On his way home, Dr. Jekyll hears an altercation that leaves Ivy Pearson (Miriam Hopkins) hurt. Dr. Jekyll cares for her and she tries to seduce him. Dr. Lanyon walks in while they’re kissing and Dr. Jekyll laughs it off.
Things take a turn though when Muriel and her father go to Bath for a month. Dr. Jekyll is upset and buries himself in his work. He makes a breakthrough that turns him into the animalistic Mr. Hyde. He stops responding to letters to Muriel and seeks out Ivy. He scares off the man she’s at a music hall with and he practically moves in with her. This causes her life to become a horrible experience and Dr. Jekyll also neglects his own life. He thinks he can control Hyde and that all he needs is Muriel, but Hyde might be more powerful than he realizes.
There’s where I want to leave my recap, but what I have to say is that I’m shocked with how far this movie goes. It makes sense that I read this was right before the production code went into effect. This is something I bring up, as it is pretty brutal for the time. We don’t actually get to see it play out, but I think through the performances, we see the repercussions of it.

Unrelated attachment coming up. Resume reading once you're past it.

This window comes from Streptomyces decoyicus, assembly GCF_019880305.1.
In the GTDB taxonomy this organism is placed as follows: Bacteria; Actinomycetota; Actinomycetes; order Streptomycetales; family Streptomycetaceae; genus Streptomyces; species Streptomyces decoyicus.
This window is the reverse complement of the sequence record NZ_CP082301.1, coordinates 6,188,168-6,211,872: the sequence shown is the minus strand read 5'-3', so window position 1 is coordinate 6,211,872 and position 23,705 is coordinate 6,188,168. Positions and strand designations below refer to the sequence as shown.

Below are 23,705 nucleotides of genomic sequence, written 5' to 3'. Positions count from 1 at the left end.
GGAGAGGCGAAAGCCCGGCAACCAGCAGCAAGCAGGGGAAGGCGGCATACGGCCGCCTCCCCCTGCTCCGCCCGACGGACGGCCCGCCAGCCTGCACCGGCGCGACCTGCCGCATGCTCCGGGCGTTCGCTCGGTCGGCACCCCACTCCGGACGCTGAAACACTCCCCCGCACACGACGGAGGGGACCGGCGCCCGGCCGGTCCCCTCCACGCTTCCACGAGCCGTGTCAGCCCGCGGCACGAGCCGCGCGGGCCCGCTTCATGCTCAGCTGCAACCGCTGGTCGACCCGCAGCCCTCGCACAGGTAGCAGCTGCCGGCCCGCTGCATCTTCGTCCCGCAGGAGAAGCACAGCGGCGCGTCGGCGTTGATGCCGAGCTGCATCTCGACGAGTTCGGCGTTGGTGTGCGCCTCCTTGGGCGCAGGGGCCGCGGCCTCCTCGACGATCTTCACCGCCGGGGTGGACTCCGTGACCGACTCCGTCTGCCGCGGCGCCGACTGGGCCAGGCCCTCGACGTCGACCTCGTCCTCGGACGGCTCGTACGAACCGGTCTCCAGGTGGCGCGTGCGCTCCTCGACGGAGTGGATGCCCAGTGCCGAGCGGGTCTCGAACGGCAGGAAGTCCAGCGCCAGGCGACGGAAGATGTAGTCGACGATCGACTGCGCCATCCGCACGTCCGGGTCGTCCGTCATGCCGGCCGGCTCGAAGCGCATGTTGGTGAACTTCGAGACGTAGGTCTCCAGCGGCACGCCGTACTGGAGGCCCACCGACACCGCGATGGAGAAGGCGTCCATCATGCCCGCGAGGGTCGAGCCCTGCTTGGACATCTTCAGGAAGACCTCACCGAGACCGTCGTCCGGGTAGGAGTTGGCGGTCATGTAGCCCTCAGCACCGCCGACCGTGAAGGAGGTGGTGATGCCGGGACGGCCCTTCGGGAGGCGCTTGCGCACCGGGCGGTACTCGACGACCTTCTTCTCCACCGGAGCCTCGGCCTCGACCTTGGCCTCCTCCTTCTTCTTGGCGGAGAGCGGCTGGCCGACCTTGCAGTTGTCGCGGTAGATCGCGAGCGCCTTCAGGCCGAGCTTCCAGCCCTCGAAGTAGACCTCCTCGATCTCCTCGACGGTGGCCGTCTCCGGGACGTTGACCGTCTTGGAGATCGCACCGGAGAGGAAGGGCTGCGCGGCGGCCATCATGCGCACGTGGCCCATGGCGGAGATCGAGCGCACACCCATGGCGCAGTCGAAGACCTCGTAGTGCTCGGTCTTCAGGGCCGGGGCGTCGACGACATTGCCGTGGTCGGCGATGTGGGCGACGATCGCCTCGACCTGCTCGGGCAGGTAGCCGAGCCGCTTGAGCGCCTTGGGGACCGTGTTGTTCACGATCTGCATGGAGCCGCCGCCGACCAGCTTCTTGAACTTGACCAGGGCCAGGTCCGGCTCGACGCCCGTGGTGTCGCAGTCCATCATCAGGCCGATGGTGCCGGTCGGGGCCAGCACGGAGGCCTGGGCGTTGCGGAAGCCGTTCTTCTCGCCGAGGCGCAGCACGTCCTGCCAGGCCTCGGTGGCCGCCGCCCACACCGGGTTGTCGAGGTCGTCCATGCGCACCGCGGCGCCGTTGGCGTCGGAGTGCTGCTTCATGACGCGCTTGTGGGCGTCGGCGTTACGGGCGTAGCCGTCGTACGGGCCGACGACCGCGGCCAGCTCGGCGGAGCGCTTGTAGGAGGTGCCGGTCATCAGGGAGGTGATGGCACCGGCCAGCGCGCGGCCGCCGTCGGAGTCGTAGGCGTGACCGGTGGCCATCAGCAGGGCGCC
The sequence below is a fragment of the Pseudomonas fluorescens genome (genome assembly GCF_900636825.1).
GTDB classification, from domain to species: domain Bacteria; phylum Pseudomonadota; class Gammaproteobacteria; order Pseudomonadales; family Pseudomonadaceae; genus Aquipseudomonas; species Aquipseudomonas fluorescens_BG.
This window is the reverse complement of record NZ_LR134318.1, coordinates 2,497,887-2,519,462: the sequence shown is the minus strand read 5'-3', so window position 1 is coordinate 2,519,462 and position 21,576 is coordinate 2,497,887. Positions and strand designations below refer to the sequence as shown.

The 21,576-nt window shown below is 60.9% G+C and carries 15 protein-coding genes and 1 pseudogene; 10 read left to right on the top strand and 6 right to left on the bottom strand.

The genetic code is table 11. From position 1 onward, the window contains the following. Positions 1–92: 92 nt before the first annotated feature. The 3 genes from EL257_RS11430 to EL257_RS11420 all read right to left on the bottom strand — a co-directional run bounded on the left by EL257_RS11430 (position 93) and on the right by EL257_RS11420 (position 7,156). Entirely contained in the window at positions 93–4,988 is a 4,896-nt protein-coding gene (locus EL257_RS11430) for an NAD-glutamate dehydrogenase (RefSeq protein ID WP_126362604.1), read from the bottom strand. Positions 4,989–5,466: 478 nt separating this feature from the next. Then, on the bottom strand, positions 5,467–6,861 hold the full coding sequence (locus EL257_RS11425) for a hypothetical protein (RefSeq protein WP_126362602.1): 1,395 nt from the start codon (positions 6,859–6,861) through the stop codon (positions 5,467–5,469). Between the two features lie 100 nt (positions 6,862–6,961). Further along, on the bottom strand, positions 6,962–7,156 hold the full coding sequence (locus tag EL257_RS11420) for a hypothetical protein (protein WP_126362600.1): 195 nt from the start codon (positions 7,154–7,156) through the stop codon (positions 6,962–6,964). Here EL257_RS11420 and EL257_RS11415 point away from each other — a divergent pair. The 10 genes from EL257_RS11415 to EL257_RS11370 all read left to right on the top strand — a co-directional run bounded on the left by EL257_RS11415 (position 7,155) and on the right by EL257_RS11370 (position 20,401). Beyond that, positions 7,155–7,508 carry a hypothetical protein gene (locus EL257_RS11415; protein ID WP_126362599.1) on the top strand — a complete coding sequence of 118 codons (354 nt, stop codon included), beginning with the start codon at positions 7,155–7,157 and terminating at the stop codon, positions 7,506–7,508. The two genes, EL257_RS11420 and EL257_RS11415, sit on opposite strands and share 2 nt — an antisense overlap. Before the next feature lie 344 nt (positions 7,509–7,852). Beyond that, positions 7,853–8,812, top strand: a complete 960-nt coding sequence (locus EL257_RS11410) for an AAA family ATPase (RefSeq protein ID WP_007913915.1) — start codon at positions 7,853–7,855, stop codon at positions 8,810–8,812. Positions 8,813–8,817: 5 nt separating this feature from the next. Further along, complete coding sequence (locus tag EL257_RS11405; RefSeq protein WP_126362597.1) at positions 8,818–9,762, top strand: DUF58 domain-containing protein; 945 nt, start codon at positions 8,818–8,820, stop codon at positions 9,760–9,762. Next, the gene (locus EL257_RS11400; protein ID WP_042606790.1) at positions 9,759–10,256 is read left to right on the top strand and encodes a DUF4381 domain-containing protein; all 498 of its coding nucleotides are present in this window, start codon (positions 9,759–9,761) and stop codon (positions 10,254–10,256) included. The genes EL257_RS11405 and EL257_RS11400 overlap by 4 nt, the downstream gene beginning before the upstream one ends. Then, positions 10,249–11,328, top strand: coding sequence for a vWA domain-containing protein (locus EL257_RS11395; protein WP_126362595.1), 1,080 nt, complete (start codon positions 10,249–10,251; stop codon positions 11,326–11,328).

Before I shift over to that though, I want to delve into this adaptation of the story. I like that they’re making Mr. Hyde to be the animalistic version like the synopsis stated. My initial thoughts were that he looks like an ape/man hybrid. This can be read like an actual representation of the human id. It is out for the base needs of food, water and pleasure. The make-up that they did on March was on point for this as well. It really doesn’t look like him as Dr. Jekyll which I dug. There are times that he hints as Hyde with phrases he uses to Ivy and I thought that was interesting way to reveal it to others.
What I find interesting is that this is set in Victorian England, much like when the novel is. I’ve sure in other versions my reviews bring up toxic masculinity, but I’m doing it again here. We still have that with this well to do family of the Carews, Muriel cannot decide who or when she will marry. It is up to her father. This was the society, but it doesn’t make it less sad. Going from here, Ivy doesn’t seem to have much of decision in her plight, especially since Hyde is rich and is paying for everything. What he does to her without consent was sad and seeing how things play out. Her performance was heart breaking.